Most attention in China recently has focused on the Bo Xilai and Chen Guangcheng sagas, as well as the dispute with the Philippines in the South China Sea. But there’s been another issue confronting the Chinese government, one that is at least as complicated as the Bo drama – relations with North Korea.
North Korea’s proximity to some of China’s booming regions mean any problems in the Hermit Kingdom risk having repercussions in China. North Korea defied international (including Chinese) opinion last month in going ahead with its bid to launch a satellite, and the outside world has since been speculating that North Korea is planning a third nuclear test. China for its part has expressed concern through the United Nations about the possibility of another North Korean nuclear test, and joined other Security Council members in urging Pyongyang to refrain from such a move.
The reason is obvious. Any military-related action by the North will lead to some sort of response from the United States, Japan and South Korea. These countries will have a perfectly legitimate reason to expand their military presence in the region, or else in the case of South Korea and Japan, work to develop even more sophisticated military responses.
Although all three nations would frame their response as a reaction to North Korean moves, this would still be seen as a growing threat to China as well. China is fast developing its economy and has no room for potentially disruptive activities such as these. Yet North Korea risks hijacking China’s development, a reality that is causing considerable consternation among both China’s leadership and its public.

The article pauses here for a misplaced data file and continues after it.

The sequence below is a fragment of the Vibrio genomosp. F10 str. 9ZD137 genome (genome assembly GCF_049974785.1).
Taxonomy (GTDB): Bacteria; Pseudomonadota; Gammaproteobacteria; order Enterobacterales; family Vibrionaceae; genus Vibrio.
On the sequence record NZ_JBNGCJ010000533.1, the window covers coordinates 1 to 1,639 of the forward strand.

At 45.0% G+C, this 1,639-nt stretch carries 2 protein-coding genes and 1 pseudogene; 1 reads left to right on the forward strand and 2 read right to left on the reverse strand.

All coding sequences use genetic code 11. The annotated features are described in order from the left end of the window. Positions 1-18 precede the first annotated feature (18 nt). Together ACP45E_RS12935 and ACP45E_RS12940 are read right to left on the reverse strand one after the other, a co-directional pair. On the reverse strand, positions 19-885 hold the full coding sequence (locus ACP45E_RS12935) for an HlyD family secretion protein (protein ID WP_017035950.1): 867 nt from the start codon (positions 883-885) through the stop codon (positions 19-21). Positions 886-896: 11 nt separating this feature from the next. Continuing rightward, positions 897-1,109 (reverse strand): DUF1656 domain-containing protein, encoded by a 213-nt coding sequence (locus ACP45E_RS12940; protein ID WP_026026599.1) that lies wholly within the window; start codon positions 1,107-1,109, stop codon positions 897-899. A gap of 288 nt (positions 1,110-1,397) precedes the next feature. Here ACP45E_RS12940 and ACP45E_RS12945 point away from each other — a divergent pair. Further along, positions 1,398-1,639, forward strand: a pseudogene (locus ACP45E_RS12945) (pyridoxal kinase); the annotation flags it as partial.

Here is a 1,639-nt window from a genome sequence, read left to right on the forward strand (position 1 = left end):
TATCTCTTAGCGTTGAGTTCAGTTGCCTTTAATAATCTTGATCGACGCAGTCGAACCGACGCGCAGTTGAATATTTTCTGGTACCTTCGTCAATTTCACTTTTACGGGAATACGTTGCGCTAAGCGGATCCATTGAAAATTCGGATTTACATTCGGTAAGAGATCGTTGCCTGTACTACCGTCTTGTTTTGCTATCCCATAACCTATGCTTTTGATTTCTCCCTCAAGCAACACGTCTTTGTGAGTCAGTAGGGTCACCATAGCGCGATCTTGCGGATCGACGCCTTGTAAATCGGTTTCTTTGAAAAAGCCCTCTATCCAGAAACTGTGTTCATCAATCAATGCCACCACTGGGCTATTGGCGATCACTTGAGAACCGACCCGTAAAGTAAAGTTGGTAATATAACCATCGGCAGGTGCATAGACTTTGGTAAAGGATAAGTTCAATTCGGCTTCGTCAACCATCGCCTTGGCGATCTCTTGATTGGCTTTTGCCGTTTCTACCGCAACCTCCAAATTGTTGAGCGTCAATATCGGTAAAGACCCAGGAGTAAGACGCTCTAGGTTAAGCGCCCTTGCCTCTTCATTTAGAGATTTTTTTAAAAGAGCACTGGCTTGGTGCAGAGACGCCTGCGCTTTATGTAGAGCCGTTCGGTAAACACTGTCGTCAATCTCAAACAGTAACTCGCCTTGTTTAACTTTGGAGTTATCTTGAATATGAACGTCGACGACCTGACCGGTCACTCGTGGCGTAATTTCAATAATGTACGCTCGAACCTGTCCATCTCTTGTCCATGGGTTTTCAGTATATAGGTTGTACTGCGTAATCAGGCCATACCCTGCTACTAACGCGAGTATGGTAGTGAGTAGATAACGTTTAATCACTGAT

The close relationship between North Korea and China risks undermining Beijing’s international standing and growing responsibilities as a major nation that’s increasingly opening up to the outside world. China doesn’t want to see North Korea being pressured by the United States or Japan, yet it also doesn’t want to be dragged into the North’s confrontation with the West.
The response of the ordinary citizens toward the possibility of a North Korean nuclear test has been even more pronounced. Many netizens are calling on the government not to support North Korea, and the Chinese public’s view of Pyongyang has deteriorated significantly.
Some netizens, though, question whether North Korea is even able to conduct a nuclear test, arguing that any claims to the contrary are simply propaganda aimed at rallying its people. They point to previous claims, arguing that while the 2006 test left traces of radiation picked up by international monitors, no such traces were discovered in 2009. In their minds, there are only two possibilities: North Korea has remarkably advanced nuclear technology, or the test that took place wasn’t nuclear.
The latter is of course more likely. But whatever happened, North Korea-China ties have continued to slide since then.